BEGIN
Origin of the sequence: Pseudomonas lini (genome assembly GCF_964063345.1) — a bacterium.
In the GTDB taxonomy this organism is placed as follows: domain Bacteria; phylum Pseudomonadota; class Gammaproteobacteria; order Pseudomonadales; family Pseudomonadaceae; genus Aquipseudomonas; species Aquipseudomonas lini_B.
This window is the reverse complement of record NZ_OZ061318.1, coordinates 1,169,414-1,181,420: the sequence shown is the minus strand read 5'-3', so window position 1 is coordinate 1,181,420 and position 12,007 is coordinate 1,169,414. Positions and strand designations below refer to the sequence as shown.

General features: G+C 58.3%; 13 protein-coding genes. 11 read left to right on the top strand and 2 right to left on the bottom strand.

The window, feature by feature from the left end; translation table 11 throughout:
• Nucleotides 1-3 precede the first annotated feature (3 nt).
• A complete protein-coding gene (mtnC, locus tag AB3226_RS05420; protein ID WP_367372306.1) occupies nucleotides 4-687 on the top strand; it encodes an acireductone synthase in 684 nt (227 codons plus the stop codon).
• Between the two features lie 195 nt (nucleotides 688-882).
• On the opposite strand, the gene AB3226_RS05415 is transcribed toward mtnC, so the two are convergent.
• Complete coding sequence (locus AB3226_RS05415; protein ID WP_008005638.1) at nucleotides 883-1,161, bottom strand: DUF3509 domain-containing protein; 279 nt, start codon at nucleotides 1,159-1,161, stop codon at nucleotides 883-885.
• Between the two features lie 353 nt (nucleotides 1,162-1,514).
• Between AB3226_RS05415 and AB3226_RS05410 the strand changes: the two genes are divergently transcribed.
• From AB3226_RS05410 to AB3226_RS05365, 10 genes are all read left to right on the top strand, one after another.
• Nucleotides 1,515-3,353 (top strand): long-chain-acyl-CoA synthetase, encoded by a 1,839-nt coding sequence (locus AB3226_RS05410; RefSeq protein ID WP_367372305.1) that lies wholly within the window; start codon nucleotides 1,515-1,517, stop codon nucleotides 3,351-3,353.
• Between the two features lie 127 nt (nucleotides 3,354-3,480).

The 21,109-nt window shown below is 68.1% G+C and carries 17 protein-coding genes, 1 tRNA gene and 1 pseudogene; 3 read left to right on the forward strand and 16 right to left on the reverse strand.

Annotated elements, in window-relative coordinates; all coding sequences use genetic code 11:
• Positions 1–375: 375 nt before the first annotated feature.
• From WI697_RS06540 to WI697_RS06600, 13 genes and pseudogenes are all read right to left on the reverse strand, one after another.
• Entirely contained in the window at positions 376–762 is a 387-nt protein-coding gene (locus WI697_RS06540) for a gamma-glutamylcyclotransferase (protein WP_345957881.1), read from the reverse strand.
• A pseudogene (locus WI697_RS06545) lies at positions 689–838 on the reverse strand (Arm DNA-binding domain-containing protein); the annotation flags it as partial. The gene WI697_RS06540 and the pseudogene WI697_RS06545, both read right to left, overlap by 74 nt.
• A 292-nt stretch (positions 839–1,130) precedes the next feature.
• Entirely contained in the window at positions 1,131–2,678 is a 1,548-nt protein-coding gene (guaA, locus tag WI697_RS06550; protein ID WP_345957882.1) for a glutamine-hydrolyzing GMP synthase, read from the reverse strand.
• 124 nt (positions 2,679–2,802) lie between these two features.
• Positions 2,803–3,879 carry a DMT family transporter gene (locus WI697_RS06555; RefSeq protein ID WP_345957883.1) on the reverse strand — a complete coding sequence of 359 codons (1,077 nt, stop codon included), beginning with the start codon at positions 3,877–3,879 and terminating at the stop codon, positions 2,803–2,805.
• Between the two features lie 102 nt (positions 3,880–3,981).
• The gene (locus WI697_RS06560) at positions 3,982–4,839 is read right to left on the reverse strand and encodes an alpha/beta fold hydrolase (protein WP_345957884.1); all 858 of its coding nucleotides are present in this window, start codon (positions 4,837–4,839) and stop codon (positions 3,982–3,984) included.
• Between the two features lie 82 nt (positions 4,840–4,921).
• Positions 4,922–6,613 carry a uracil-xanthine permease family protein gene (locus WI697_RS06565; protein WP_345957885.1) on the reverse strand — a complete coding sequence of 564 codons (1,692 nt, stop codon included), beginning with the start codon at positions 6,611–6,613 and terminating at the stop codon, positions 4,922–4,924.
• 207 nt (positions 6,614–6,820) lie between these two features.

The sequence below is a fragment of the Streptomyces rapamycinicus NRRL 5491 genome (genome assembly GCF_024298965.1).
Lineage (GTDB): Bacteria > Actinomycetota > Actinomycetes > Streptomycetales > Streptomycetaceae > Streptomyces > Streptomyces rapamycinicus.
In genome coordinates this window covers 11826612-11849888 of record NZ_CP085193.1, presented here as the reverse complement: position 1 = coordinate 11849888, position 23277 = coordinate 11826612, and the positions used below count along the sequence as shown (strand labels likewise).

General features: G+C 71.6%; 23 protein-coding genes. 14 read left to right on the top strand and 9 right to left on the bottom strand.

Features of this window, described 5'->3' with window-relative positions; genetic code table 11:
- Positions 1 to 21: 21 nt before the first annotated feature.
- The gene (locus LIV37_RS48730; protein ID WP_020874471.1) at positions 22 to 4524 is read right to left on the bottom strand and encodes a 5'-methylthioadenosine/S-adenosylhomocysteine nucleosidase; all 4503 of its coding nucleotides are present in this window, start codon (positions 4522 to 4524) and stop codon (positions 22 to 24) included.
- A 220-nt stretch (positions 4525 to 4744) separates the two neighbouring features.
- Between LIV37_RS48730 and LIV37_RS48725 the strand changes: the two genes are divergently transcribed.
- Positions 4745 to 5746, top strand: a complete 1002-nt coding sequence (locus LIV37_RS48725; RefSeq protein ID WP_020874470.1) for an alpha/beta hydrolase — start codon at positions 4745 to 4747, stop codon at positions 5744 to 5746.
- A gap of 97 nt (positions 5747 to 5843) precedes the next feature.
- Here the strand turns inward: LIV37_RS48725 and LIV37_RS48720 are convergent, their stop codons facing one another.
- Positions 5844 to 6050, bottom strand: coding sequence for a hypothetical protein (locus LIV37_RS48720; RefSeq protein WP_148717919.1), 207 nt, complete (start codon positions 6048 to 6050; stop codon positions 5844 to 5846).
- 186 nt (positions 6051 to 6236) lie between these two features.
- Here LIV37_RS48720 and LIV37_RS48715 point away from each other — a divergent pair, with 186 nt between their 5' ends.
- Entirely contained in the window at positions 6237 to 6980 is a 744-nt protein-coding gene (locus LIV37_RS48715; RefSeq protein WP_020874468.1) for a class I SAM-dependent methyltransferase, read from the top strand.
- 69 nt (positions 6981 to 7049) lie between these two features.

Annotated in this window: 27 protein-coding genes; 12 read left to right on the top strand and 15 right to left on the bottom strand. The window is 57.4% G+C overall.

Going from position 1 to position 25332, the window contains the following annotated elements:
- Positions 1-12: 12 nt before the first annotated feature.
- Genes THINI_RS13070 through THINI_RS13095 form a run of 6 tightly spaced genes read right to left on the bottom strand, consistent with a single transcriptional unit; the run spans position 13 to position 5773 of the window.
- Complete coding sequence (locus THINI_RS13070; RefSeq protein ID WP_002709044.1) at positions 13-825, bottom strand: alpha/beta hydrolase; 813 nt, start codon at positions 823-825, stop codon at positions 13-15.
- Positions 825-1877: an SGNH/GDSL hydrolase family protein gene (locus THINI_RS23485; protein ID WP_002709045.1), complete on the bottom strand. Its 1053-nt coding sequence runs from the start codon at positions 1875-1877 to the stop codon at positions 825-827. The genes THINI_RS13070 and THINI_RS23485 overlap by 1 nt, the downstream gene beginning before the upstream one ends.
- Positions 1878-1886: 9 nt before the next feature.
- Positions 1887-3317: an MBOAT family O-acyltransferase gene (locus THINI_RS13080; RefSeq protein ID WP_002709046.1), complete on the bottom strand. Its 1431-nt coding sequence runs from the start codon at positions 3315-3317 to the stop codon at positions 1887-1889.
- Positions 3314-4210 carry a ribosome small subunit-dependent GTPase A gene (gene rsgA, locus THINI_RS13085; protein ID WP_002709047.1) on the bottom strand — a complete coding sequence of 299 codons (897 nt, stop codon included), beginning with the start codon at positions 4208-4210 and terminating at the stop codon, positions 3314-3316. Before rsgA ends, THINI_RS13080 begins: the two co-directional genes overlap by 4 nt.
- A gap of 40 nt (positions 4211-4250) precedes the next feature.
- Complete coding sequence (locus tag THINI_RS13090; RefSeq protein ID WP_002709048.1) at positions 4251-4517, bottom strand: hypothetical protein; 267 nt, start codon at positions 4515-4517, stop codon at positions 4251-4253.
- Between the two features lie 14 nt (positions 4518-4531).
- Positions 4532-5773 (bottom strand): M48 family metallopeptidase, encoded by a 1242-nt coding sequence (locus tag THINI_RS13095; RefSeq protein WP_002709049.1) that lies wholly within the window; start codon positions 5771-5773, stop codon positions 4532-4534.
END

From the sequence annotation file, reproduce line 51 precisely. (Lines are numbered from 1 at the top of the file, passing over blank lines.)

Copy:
- Genes THINI_RS13070 through THINI_RS13095 form a run of 6 tightly spaced genes read right to left on the bottom strand, consistent with a single transcriptional unit; the run spans position 13 to position 5773 of the window.